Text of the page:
Throughout this paper, we propose two geometric models for surface morphing and multi-scale representations for 3D surfaces using conformal geometry. According to Riemann surface theory, a Riemann surface can be uniquely determined by its conformal factor and mean curvature up to a rigid motion. Motivated by this, in this work, we represent the Riemann surface using its conformal factor function, λ, and mean curvature function, H. The problem of finding the multi-scale representations and the morphing of surfaces can be transformed to the $( λ , H )$ parameter domains. Given a Riemann surface, S, its conformal factor, λ, and mean curvature, H, can be obtained easily through the conformal parameterization of the surface. Conversely, given λ and H, we can reconstruct the corresponding Riemann surface by solving the natural frame equations on the parameter domain. For the problem of multi-scale representations of shapes, once we obtain the $( λ , H )$ representation of the surface, a Fourier transform can be applied to λ and H separately, and some filtering processes can be carried out on the Fourier coefficients. Once the filtered $( λ ˜ , H ˜ )$ representation is obtained, we can restore a corresponding Riemann surface, $S ˜$, that best satisfies the Gauss–Codazzi and natural frame equations. A multi-scale representation of the surface can then be obtained. On the other hand, with the $( λ , H )$ representations of the surfaces, the surface morphing problem can be transformed to an interpolation process of two sets of $( λ , H )$ parameters. In particular, given two Riemann surfaces, $S 1$ and $S 2$, instead of interpolating the coordinate functions of $S 1$ to $S 2$ directly, we propose to interpolate between $( λ 1 , H 1 )$ and $( λ 2 , H 2 )$ (which are the conformal factor and mean curvature representations of $S 1$ and $S 2$, respectively). The intermediate surfaces can then be reconstructed, which give a surface morphing between $S 1$ and $S 2$. To test the effectiveness of the proposed algorithms, we test the methods on 3D human face data and MRI-derived brain surfaces. Experimental results show that our proposed methods can effectively obtain multi-scale surface representations and give natural surface morphing results.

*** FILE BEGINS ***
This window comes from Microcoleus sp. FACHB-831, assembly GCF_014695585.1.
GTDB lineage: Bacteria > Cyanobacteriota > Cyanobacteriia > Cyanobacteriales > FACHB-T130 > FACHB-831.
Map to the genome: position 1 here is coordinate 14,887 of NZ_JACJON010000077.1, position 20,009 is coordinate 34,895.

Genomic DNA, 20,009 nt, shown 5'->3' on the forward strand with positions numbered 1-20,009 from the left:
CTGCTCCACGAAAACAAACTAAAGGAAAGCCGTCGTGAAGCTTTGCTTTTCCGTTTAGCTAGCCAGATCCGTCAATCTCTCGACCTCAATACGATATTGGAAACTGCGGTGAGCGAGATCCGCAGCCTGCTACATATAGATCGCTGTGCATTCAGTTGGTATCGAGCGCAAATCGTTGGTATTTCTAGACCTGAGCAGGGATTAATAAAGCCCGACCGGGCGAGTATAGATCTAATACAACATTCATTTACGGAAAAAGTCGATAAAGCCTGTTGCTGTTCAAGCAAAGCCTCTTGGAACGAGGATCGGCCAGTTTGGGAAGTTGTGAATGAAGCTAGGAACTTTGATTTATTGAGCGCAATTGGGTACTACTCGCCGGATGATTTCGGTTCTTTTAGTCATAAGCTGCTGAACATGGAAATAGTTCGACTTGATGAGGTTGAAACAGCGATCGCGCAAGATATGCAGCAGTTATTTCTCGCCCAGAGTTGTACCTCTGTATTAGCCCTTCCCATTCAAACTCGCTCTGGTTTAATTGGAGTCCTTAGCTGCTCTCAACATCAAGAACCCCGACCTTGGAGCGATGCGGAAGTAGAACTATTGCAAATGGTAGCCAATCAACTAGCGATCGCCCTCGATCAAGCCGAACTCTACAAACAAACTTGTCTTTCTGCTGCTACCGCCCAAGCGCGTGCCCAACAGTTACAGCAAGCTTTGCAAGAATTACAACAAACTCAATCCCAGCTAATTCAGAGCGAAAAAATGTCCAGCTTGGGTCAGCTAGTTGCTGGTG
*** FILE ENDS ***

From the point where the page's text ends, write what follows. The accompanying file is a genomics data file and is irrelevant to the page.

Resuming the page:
In short, the contributions of this paper are two-folded. First, we propose algorithms for obtaining the multi-scale representations of 3D surfaces by considering the representation of a Riemann surface using its conformal factor, λ, and mean curvature, H. By performing Fourier filtering on both λ and H, our algorithm can effectively represent a surface at different scales of geometric details. Second, we propose an algorithm for morphing between two 3D surfaces using their corresponding $( λ , H )$ representation. As λ and H can fully describe the geometric information of the surfaces, a natural interpolation between two surfaces can be obtained through interpolating between the two sets of $( λ , H )$ representations. Experimental results show that the proposed morphing algorithm can produce natural surface morphing results effectively.